Gas Leaks and Trees
Decades of scientific research have shown that trees are adversely affected by gas that escapes from pipes under our streets and infiltrates the soil around tree roots. As the Tree Warden for the Town of Wellesley, the Natural Resources Commission is working to protect our public shade trees – and our entire tree canopy – from the devastating and costly effects of dozens of persistent gas leaks throughout the town.
Since 2018, the Natural Resources Commission has participated in the Multi-Town Gas Leaks Initiative – an informal group led by representatives of HEET, Mothers Out Front, Metropolitan Area Planning Council, and municipalities (including Wellesley). The initiative was launched to explore how towns in National Grid territory could work together to accelerate progress on gas leaks.
A sub-group on gas leaks and trees is working to provide resources on this topic and to organize further advocacy. If you are interested in participating, please contact Brandon Schmitt, email@example.com.
Resources (more to come!):
- 5-28-2020 Webinar: “How Gas Leaks Affect Our Trees: The science, the signs, and what we can do” Discussion moderated by Arlington Town Manager Adam Chapdelaine, with expert panel and topics:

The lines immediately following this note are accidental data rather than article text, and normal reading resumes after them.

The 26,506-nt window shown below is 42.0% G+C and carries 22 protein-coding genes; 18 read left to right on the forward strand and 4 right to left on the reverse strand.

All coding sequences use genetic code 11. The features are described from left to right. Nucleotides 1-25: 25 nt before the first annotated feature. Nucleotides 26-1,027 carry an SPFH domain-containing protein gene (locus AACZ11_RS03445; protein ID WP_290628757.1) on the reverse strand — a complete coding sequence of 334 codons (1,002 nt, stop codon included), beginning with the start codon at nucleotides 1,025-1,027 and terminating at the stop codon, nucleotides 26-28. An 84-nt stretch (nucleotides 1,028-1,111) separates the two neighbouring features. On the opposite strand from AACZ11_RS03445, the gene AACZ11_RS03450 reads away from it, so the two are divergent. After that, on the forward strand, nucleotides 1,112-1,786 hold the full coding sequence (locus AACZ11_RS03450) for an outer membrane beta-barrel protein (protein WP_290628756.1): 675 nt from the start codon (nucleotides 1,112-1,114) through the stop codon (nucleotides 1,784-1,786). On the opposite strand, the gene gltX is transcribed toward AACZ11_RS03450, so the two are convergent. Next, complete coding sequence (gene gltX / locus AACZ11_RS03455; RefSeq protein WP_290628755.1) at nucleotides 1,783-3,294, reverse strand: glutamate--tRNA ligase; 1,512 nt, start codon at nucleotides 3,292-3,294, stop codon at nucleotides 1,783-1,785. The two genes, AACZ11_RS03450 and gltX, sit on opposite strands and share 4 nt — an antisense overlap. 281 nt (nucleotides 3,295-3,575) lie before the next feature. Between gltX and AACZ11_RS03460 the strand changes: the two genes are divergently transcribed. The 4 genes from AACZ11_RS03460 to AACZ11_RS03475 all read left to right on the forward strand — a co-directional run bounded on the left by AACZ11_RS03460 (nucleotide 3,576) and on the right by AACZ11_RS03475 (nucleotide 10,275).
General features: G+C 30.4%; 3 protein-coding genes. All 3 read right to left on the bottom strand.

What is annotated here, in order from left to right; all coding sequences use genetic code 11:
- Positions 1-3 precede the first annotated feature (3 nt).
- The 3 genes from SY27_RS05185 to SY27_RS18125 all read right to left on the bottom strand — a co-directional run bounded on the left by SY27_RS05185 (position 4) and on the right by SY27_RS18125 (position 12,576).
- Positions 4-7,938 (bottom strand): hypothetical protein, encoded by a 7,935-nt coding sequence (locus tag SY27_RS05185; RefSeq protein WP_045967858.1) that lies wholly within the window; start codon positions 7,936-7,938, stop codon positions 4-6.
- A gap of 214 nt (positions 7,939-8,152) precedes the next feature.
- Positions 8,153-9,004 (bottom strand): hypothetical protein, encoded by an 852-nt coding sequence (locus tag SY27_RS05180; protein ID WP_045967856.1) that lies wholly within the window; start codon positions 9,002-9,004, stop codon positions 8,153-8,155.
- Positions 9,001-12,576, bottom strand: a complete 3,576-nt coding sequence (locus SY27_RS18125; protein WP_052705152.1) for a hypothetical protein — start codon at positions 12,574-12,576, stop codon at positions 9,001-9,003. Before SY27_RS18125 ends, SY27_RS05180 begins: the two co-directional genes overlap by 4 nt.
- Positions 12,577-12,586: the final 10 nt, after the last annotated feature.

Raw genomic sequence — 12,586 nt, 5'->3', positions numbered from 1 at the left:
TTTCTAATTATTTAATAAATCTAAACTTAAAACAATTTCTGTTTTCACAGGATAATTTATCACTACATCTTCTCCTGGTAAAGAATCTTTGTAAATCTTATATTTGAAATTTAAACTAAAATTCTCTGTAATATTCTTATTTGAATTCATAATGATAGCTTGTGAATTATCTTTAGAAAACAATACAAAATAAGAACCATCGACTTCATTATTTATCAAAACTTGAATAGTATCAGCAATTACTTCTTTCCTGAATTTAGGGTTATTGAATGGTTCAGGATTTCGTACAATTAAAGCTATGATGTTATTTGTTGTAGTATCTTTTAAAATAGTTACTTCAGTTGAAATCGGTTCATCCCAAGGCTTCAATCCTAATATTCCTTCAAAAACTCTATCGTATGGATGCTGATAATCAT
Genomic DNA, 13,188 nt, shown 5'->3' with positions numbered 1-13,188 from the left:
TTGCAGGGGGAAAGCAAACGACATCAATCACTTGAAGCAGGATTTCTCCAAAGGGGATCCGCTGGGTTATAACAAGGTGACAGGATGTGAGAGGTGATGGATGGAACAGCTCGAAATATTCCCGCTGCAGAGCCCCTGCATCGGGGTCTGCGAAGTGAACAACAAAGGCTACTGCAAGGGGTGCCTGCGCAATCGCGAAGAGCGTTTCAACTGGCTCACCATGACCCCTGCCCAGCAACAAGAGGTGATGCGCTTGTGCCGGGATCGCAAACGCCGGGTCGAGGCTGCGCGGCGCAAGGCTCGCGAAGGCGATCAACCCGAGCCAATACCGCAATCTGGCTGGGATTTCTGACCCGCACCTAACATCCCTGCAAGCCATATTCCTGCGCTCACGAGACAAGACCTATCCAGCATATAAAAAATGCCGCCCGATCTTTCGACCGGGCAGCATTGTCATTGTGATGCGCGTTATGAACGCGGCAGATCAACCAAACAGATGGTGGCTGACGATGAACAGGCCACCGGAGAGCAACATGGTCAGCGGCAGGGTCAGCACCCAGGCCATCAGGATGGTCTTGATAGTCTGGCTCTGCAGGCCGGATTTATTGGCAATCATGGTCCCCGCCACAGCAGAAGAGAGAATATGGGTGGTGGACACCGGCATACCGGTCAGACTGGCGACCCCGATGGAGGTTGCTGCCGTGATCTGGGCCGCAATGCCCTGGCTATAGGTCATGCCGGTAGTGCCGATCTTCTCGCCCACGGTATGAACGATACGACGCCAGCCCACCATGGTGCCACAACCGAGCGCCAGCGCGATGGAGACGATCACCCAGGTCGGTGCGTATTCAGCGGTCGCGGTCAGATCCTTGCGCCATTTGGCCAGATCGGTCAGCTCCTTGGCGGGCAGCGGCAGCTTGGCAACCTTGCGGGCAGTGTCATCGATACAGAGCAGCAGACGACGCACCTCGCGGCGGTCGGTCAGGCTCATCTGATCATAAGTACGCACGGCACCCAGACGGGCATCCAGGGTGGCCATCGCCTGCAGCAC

- Dr. Nathan Phillips, Boston University: "How do methane leaks affect trees?" Click here for slides.
- Bob Ackley, Gas Safety USA: "What does the impact of methane on trees look like in our towns?” Click here for slides.
- Brandon Schmitt, Director, Wellesley Natural Resources Commission: "How are some municipalities addressing this problem and what more needs to be done?" Click here for slides.
- Proposed protocol for municipal action regarding gas leaks affecting urban trees, created by Lilly Lombard in consultation with Bob Ackley and Tim LeCuivre
- Handout “Gas Leaks Kill Trees,” Gas Leaks Allies
- WBUR Radio program: "Dead and Dying Trees Have More Methane in Their Soil, Study Finds"
- Natural gas leaks and tree death: A first-look case-control study of urban trees in Chelsea, MA USA